This exercise requires a theraband – green or blue – and you can purchase them easily on amazon and they are so useful for lots of exercises and stretches you will do as a new mom.
Inhale through your nose, sitting up as tall as you can. Exhale out your mouth, draw your belly button to your spine, bend your elbows and draw them back in line with the body, and behind you, but without rounding the spine as you do. Inhale through your nose again, stay tall, and return to the start position.
TIP – Before I move my arms always first stabilize and support my spine by wrapping my abs around and pulling my belly button to my spine. This make me grow taller and resist any rounding of spine as I complete the exercise. I also like to imagine my elbows are digging a trench through sand as they move back.
You have never squatted down so much in your life when you have new baby – if they are anywhere not on you, it’s likely they are on the ground and the bigger they get the harder it is to get them up again. You need to learn the proper mechanics of squatting to ensure you are using your lower body strength, supporting your spine with your deep core and not using your back!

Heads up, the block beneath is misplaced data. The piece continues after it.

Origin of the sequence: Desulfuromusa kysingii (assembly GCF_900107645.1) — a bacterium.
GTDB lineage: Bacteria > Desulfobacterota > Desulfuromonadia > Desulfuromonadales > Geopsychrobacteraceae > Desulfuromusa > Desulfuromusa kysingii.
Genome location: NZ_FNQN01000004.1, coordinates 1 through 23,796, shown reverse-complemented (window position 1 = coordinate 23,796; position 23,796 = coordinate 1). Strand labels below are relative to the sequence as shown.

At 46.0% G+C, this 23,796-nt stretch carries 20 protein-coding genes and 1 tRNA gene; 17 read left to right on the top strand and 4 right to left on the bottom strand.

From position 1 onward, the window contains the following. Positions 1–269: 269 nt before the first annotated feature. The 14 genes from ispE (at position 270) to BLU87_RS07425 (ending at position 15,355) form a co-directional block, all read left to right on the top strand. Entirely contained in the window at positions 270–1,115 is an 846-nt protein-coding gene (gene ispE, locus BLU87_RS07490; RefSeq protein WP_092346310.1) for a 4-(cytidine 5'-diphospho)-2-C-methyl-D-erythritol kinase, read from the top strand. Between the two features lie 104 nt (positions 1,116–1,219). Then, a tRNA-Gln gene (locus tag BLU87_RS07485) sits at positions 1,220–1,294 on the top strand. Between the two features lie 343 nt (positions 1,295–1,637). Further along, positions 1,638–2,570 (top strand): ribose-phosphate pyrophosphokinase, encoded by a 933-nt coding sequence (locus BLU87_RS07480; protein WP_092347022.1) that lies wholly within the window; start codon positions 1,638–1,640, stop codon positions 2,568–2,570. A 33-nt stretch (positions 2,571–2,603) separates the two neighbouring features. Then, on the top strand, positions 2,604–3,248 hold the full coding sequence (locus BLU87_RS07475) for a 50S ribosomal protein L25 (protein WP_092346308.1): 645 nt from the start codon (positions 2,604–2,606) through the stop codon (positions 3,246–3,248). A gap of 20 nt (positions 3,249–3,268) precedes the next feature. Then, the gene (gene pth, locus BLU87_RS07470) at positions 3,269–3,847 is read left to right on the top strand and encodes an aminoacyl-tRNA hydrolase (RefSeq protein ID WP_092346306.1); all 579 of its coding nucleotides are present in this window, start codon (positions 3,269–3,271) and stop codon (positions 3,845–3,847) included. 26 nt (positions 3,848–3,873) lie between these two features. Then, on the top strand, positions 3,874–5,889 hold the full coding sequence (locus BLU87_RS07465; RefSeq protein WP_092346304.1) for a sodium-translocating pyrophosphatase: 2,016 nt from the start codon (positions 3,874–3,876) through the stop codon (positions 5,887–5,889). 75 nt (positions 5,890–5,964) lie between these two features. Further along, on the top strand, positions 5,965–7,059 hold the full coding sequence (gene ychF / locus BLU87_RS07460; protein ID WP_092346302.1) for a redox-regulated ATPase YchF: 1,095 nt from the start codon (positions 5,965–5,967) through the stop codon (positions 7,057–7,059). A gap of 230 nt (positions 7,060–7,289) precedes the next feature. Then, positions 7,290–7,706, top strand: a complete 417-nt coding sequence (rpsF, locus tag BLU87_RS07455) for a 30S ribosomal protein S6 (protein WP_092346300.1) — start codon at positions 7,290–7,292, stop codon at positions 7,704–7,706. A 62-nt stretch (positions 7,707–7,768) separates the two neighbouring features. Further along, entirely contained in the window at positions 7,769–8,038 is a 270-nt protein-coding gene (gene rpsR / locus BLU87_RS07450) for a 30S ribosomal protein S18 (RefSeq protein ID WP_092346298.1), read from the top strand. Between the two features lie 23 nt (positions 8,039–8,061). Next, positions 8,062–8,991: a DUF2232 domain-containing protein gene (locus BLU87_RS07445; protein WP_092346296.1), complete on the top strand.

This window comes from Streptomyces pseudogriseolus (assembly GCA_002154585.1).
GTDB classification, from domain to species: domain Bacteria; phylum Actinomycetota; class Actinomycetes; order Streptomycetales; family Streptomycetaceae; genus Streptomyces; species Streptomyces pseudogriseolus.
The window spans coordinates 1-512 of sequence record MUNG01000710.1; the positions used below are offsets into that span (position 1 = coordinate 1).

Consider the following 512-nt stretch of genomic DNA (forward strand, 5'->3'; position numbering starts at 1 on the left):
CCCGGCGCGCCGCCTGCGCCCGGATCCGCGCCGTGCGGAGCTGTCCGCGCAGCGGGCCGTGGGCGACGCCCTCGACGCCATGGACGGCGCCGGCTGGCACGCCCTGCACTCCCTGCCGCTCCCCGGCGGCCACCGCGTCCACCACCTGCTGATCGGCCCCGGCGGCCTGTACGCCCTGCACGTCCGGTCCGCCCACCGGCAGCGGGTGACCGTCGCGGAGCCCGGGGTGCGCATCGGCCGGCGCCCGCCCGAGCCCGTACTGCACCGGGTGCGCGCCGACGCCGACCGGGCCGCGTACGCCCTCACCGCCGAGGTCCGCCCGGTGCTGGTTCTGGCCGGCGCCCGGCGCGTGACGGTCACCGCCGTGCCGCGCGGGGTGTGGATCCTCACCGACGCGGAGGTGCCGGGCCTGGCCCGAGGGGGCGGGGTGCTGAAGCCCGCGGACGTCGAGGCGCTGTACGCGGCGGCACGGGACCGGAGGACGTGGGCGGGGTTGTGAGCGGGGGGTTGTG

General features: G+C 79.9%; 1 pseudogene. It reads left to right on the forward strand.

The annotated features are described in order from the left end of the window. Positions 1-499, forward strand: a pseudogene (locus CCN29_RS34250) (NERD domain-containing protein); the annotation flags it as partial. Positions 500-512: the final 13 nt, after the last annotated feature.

Inhale through your nose and sit back into the squat. Exhale out your mouth and first feel your belly button pull into your spine, keep this connection as you push through your feet and stand back up.
The best ways to get the mechanics of squatting right is by using any household chair as a prop and do your squats from and to the chair behind you. It’s actually harder than you think but it will get you finding the right hinge position and muscle activation.
Try this Postnatal Leg workout that focuses on squatting to strengthen the lower body, connect the core with the legs and get that heart rate up!